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1.1 Development methodology
The Agile model is a software development model (a process for the creation of software) which attempt to minimize risk by developing software in short time boxes, called iterations. Each Iteration is like a miniature software project of its own, and includes all of the tasks necessary to release the mini-increment of new functionality: planning, requirements analysis, design, coding, testing, and documentation. While iteration may not add enough functionality to warrant releasing the product, an agile software project intends to be capable of releasing new software at the end of every iteration. At the end of each iteration, the team reevaluates project priorities.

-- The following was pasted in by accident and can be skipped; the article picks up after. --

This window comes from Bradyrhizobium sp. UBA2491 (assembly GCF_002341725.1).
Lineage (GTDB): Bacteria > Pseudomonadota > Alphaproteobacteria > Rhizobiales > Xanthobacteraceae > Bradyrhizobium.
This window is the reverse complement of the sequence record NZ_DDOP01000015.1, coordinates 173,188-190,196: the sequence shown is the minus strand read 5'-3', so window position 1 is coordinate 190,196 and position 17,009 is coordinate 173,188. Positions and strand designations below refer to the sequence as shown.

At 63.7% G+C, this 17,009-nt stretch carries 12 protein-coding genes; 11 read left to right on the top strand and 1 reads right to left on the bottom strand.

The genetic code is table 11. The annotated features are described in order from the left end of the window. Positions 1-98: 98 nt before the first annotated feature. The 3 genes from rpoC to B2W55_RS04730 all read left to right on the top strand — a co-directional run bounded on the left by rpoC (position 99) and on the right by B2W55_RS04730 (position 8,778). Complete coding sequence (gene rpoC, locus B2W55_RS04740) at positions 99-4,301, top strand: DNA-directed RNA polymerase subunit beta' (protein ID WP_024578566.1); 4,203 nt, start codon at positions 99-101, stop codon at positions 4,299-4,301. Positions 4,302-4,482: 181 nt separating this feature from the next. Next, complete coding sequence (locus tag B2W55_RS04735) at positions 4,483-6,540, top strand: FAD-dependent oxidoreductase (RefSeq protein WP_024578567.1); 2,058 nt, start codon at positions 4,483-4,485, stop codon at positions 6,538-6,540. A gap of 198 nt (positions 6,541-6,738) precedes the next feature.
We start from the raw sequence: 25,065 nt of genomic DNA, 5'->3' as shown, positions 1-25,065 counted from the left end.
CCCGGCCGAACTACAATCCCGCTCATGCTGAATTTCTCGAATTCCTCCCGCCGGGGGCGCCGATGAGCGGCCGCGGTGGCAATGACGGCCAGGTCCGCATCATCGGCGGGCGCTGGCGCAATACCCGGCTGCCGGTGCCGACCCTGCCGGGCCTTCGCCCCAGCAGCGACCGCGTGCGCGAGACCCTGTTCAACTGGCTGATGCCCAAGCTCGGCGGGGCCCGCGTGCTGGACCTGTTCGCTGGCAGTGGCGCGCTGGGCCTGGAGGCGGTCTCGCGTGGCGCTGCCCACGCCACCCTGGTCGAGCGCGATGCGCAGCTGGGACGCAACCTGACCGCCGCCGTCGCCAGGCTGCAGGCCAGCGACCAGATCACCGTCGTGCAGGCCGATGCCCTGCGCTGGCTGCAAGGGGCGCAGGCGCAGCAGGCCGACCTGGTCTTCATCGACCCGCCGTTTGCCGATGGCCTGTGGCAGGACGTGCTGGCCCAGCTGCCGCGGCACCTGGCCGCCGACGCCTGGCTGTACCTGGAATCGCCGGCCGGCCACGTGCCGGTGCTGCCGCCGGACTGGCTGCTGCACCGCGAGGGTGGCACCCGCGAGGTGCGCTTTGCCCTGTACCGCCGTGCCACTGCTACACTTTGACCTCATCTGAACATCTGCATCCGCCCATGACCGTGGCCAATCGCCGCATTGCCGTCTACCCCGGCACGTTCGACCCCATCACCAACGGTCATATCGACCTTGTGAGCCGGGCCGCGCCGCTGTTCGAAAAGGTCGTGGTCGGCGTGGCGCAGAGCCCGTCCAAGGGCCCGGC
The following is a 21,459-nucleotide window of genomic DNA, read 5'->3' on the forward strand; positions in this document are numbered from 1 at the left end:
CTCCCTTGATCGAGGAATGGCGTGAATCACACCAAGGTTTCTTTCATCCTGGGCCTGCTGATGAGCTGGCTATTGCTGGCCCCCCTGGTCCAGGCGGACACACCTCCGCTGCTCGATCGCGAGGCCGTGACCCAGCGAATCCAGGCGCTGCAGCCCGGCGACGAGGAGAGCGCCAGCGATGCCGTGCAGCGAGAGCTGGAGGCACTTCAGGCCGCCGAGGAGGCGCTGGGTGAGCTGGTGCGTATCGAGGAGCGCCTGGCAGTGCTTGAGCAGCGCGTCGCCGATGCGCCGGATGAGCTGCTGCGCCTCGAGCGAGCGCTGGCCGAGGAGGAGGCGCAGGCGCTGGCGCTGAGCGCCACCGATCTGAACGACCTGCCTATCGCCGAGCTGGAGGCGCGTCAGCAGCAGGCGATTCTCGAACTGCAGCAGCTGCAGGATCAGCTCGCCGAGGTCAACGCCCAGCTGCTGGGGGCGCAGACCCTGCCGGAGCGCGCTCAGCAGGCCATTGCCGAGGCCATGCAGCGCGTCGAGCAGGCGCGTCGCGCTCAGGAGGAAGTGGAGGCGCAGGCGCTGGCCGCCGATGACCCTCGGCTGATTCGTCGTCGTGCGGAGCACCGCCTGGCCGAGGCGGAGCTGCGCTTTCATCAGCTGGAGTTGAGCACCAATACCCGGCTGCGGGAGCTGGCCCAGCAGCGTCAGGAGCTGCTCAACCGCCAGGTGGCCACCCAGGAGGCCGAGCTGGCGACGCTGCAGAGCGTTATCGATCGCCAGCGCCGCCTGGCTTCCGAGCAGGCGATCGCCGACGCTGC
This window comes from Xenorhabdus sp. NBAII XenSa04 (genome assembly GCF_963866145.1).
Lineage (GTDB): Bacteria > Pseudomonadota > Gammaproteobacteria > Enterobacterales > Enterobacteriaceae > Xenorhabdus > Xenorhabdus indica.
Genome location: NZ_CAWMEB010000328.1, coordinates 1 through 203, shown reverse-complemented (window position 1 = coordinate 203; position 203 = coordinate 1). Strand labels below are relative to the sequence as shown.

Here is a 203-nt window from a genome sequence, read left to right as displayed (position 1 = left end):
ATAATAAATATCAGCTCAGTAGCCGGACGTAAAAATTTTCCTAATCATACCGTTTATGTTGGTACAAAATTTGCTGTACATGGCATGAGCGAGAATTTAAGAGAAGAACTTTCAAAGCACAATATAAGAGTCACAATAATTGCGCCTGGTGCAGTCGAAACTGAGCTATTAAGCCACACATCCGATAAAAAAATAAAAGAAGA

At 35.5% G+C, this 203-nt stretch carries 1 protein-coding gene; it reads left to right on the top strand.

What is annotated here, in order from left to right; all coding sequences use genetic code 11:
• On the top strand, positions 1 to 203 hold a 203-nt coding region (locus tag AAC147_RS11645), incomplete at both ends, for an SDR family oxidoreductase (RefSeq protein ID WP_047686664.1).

Agile methods emphasize real-time communication, preferably face-to-face, over written documents. Most agile teams are located in a bullpen and include all the people necessary to finish software. At a minimum, this includes programmers and their "customers" (customers are the people who define the product; they may be product managers, business analysts, or actual customers). The bullpen may also include testers, interaction designers, technical writers, and managers.
Development Life Cycle stages Systems analysis, requirements definition: Refines project goals into defined functions and operation of the intended application. Analysis of end-user information needs. Systems design: Describes desired features and operations in detail, including screen layouts, business rules, process diagrams, pseudo code and other documentation.
Coding: The real code is written here. Integration and testing: Brings all the pieces together into a special testing environment, then checks for errors, bugs and interoperability. Documentation: Requirements documentation, Operations, project Overview documentation.